Sunday, March 26, 2023

What Century are we in?

Thursday mornings I meet up with a group of women that walk. We walk the hills and dales, forest and river banks of our small corner of the Perigord Vert. Each week Sara, our clever leader, plots out a circuit and off we go like spunky puppies. We jabber away, getting ahead, getting behind, stopping every now and then to be sure we are heading in the right direction. Public pathways spiderweb all of France and have done so forever. You could walk from here to any corner of France if you wanted to by following yellow-topped sign posts. Sara doesn’t stick to just the sign posted trails. She has a talent for connecting pathways and country lanes to create her own circuits. Every week is a different walk and yet every now and then we may be crossing where we have been before. Our territory is small, but there’s something new to see, or maybe be seen differently, on every walk.

One day I stopped jabbering enough to notice a bright green badge, the Chemin Harrison Barker, just under one of the yellow markers.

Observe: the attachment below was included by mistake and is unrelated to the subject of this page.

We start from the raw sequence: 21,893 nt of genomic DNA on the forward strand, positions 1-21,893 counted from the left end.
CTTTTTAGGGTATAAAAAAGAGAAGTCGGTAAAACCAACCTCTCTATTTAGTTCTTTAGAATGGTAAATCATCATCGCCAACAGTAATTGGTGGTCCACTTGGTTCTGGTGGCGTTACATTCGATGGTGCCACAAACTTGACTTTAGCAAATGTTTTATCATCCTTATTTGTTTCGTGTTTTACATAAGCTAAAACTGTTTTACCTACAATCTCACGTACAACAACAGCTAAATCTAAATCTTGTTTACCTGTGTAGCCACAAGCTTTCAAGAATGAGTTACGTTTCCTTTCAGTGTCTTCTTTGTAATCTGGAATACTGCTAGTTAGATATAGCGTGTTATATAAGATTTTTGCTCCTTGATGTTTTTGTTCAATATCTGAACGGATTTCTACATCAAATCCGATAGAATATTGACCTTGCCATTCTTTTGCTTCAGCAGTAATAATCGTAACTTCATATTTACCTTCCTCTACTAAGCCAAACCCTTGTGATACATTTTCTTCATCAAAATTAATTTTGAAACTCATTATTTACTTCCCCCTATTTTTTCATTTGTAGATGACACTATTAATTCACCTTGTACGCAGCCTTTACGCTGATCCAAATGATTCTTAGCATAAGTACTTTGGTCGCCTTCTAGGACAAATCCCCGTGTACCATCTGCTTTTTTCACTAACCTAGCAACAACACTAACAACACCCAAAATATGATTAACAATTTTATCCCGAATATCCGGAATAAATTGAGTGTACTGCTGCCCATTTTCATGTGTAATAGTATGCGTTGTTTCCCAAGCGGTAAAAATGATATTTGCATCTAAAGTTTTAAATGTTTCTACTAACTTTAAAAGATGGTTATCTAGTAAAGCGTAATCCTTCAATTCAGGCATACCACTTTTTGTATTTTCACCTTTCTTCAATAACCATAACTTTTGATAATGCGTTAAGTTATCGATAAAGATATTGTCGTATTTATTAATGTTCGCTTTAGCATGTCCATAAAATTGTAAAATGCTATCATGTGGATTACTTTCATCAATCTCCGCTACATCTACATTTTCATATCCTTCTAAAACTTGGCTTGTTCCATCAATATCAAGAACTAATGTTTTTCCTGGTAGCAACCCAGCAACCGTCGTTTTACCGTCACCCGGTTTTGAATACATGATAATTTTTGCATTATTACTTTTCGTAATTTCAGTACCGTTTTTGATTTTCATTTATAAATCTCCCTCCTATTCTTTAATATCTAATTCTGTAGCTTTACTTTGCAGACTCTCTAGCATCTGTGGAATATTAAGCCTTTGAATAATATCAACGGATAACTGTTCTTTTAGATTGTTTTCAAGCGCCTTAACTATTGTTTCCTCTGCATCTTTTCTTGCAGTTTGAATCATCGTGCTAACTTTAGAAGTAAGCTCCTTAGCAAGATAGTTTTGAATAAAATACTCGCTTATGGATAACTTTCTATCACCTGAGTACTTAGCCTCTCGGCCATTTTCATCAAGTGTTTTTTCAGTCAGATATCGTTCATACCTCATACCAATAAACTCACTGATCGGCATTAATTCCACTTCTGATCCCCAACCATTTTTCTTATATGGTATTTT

The pilgrimage path of Saint-Jacques-de Compostelle passes through this area, but who is this Harrison Barker and why is there a pathway named for him?

Like so many of my questions about life in the Dordogne the answer soon appeared in the local newspaper, the SudOuest. I found an article about a recently republished book by an Englishman named Edward Harrison Barker. Harrison was accomplished in geography, geology, botany and had a penchant for writing and wandering in south-western France. 

Turns out H. Barker walked right past my house here in Bourdeilles — in 1893.  

His travel journal, titled Two Summers in Guyenne - Journal of a Voyage Along the Dordogne, was originally published in London in 1894.  Long out of print, it was recently rediscovered and republished by local history buffs. What I love about this narrative is that his experiences from 1893 are so similar to the sights and emotions that I experience walking in our amazing Perigord Vert now in 2023. 

Here is a sketch of what Barker has to say in the chapter Perigueux to Riberac. (we are only joining him as far as Bourdeilles)